This is how IAV vaccinates vehicles against cyber viruses

Cybersecurity is the subject of tomorrow’s mobility: Autonomous driving and the networking of vehicles are increasingly targeted by hackers and must be reliably protected from attacks. Together with easycore GmbH and the University of Applied Sciences Hamburg (HAW), IAV has developed a concept that secures networked vehicles. The result will be presented at CES 2022.

This research protects human lives: “Every new online interface that is integrated into the vehicle is a door for hackers who want to attack data and programs,” explains Professor Falk Langer, Team Manager Connected Systems Technology at IAV and Foundation Director for Connectivity and Services Automotive Software at the University Mittweida. The defense against cyber attacks on vehicles is not only about possible economic damage that can arise from extortion, recalls or image loss. IT-Security is a key requirement for successful innovations in the area of intelligent mobility.

That is why the project partners launched the “SecVI: Security for vehicle information” research project in 2018, with which vehicles can detect attacks early and prevent them from being robust – without having to change all existing vehicle components. This makes driving with networked cars safer. “Vehicles are now rolling computers, all of which are connected to each other,” so Langer. “They are constantly online, communicating with each other and with the backend.”

As in martial arts: Recognize and block attack

The partners of the research project – IAV, easycore GmbH and the University of Applied Sciences Hamburg (HAW) – have developed intelligent methods for the control, monitoring and reconfiguration of networks in vehicles in order to protect our increasingly interconnected vehicles. The IAV-initiated Automotive Cyber Defense Center (ACDC) coordinates these procedures and monitors the flow of messages between the car and infrastructure, as well as between control units, software components and services (for example, navigation devices) on three levels. The first two levels always transmit abnormalities to the IAV ACDC.

Easycore provides a firewall for the Controller Area Network (CAN) for the first level, which protects the vehicle and its control units and blocks faulty communication at an early stage. For the second step, the HAW has developed software that can protect the vehicle network thanks to intelligent building blocks. These building blocks enable communication flows only if they comply with the previously defined network access control rules. A self-learning anomaly detection completes the protection on a third level: Thus, attacks can be identified and prevented. The concepts of the SecVI project were evaluated in a demonstration vehicle.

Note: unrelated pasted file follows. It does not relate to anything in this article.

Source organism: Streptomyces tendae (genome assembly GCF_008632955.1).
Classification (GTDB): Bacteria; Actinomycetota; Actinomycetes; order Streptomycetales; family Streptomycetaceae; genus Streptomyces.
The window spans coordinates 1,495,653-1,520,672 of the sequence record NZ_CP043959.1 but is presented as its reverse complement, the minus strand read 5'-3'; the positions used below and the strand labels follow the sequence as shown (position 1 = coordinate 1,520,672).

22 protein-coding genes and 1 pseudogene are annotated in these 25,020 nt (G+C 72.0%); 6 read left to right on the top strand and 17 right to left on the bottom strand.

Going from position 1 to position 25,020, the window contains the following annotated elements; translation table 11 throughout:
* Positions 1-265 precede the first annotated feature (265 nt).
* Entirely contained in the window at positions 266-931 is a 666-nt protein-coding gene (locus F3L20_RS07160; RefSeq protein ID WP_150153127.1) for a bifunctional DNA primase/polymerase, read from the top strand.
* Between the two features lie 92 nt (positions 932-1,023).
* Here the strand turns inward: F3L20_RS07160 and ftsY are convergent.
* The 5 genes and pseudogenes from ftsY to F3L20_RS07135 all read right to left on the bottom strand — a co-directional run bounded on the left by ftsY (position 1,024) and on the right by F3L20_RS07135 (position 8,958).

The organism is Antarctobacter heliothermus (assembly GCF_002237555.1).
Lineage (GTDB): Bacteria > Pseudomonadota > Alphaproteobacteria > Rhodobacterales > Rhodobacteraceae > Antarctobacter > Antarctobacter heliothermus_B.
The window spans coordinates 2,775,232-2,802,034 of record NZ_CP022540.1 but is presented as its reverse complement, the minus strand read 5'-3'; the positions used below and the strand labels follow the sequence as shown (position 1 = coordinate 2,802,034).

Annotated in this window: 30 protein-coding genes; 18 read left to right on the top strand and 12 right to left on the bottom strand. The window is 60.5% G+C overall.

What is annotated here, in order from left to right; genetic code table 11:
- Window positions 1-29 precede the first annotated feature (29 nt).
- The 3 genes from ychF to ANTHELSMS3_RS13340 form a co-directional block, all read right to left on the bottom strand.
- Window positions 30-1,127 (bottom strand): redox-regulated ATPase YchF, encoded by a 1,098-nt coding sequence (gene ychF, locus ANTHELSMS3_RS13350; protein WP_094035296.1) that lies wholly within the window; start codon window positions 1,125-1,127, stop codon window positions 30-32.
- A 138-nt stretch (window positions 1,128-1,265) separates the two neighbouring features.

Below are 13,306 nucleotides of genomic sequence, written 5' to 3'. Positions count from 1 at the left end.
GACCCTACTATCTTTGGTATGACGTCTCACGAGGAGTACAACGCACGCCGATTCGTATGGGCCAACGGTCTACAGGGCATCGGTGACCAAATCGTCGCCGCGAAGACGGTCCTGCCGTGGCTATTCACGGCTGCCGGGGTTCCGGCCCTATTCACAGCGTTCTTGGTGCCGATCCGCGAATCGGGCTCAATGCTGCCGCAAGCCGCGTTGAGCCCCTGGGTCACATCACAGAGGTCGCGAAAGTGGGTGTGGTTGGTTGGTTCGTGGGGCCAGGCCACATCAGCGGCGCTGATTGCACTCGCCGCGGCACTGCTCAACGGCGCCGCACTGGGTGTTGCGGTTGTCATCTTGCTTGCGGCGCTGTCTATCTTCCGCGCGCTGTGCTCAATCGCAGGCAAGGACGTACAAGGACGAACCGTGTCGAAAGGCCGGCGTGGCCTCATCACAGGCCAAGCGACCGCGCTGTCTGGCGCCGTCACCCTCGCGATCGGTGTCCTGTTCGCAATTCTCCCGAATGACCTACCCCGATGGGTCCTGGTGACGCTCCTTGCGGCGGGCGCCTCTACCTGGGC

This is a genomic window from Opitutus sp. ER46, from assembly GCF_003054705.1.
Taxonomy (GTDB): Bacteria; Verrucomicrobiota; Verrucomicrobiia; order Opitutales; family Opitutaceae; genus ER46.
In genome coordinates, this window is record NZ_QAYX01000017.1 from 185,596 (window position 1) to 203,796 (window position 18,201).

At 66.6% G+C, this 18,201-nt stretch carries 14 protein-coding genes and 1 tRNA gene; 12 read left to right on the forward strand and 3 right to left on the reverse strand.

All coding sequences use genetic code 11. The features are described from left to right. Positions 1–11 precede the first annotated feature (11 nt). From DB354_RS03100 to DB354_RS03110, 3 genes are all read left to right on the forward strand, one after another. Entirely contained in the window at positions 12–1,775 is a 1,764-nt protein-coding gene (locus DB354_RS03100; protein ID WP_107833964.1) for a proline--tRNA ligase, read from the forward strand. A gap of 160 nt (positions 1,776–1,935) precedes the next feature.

How does the Automotive Cyber Defense Center work?

Autonomous driving is only possible if driver assistance systems use a variety of information from different sources. The data from the immediate environment of the vehicle must be processed with information from the Internet (weather, traffic, etc.) in the operating control of the car.

«OEMs are becoming the vehicle operator from the manufacturer, because the cars are almost a server that is always online and must be permanently protected.»

Falk Langer — Team Manager Connected Systems Technology at IAV and Endowed Professor for Connectivity and Services Automotive Software at the University of Applied Sciences Mittweida

This requires different security levels: In the control unit, in the vehicle and beyond.

IAV integrates the findings developed in the SecVI project into current developments on cyber security monitoring and incident response, i.e. reactions to threat situations. The resulting products and services can be used by OEMs, smaller vehicle specialist equipment or also in agriculture. The ACDC is to be offered as a service: The data from the vehicle or the vehicle fleet are first recorded and analyzed. When a threat is detected, the response is made to ensure the safety of the individual vehicle as well as the safety of entire fleets.

Security specialist Langer describes possible scenarios: If a car is attacked, the virus can spread to other vehicles through networking. Because the vehicle is networked to the ACDC, safety algorithms detect the anomaly. But drivers don’t have to rely on technology alone. “Our staff will then take the necessary countermeasure and put the car into which the virus has penetrated into a quasi-quarantine. This prevents transmission to other vehicles,” Langer describes the functioning of the ACDC. In short: Algorithms take over basic monitoring, recognize the threat situation and human personnel take action in the event of an emergency. The security engineers must then carry out a forensic analysis based on the development of an update that can be corrected.

However, because the development of safety updates can take between a few days and many months depending on the problem, the vehicles must be protected differently in the meantime. “Certain services, such as the traffic information of the navigation systems, or even control unit functions, can be temporarily disabled. Individual online functionalities are then not available until the update is available,” explains Langer. “The services that are absolutely necessary for the basic functionality of the vehicle are transferred to other computers by means of reconfiguration and continue to function.” With limited functionality, the safe operation of the vehicle is thus ensured. With the ACDC, IAV is thus paving the way for a secure and autonomous mobility of the future.